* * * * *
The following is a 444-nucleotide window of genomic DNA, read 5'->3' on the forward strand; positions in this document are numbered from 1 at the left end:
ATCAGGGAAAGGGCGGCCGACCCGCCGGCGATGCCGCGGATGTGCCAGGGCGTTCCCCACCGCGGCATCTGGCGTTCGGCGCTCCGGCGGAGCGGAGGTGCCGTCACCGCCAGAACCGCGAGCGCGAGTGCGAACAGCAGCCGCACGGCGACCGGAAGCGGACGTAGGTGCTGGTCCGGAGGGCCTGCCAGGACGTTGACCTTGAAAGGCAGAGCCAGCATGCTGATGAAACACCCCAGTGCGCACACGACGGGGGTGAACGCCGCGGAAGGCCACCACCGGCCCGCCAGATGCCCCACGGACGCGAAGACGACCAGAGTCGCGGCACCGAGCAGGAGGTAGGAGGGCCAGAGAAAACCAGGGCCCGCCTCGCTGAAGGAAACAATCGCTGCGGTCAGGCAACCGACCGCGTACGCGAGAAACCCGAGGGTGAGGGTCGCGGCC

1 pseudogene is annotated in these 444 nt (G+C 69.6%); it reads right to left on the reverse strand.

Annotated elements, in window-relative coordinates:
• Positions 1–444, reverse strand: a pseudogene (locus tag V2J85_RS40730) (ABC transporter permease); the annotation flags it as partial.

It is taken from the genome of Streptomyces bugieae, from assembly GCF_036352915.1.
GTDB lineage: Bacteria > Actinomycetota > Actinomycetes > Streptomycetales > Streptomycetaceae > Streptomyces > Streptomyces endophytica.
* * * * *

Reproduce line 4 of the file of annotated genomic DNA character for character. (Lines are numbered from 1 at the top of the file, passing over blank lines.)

Annotated elements, in window-relative coordinates: